In 2013, 45 percent of home buyers visited an open house during their search. According to NAR, six percent of buyers and four percent of sellers found their REALTOR® at an open house. Those numbers may sound small but open houses are actually the second most common way for real estate professionals and clients to meet – the first being through personal referrals, which account for close to 80 percent of connections. This huge discrepancy shows how important relationships are, as one attendee can bring you five new clients.
Keep in mind that according to home buyers, the #1 benefit of real estate professionals during the home search is that they helped the buyers understand the process. Buyers don’t really want the stats, they want the consultant to help them through the buying process.
Lines of Communication
NAR also tells us that while real estate professionals are very comfortable and even overly reliant on reaching out to their clients via text messaging and emails, the buyers themselves would prefer a phone call.
Having said that, keep in mind that on average it takes eight to ten follow up calls for a response. This means you need to be diligent; it doesn’t mean you have to “harass” people. Myriad forms of communication can be used to get their attention. Tweet them, text them, Facebook them. Post a thank-you video to their social media pages. Send handwritten thank-you cards.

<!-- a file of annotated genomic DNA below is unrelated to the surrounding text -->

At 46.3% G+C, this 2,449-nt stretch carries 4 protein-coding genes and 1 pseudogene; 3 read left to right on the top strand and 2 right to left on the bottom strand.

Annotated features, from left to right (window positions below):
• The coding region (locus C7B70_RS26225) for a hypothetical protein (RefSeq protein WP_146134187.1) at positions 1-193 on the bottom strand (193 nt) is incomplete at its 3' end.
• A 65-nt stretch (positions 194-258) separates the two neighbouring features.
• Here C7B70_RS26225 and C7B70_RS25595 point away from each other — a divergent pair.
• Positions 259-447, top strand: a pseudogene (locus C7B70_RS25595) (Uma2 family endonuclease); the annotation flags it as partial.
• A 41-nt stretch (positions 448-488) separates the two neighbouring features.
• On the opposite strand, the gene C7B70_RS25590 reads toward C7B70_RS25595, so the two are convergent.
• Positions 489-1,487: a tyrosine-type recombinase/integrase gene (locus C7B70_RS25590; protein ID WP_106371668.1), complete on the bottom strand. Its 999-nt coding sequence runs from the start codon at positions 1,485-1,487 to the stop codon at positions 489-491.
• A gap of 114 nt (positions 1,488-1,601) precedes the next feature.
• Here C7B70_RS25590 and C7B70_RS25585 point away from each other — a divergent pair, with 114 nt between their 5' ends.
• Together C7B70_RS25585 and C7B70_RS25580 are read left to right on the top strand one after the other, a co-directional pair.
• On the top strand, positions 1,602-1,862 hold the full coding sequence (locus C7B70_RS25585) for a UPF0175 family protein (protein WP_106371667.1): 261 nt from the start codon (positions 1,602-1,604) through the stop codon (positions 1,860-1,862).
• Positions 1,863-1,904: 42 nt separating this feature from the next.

When it comes to communications skills, be aware that NAR found that 82 percent of home buyers were satisfied with their agent’s communication skills. That’s a fantastic number, but one out of every five buyers didn’t feel that their real estate agent had good communications skills. And that’s key – follow-up IS communication.
Developing a process of communication gets effective results. Make up a script for a quick phone call then follow up with a detailed email. Do what works for you. However, don’t let impersonal contact take over. No matter how uncomfortable phone calls may be, people appreciate personal communication.
The Buyer Consultation
Closing the buyer consultation is key. This meeting is your opportunity to sit down and explain to the buyer process works. How long it takes to get preview appointments at the houses, how commission works, and how your business relationship will work. Let them know you’re committed to them, and in return, their commitment to you. This consultation also gives you the opportunity to make follow-up calls, and allows you to showcase your knowledge around the home buying process to wow that buyer.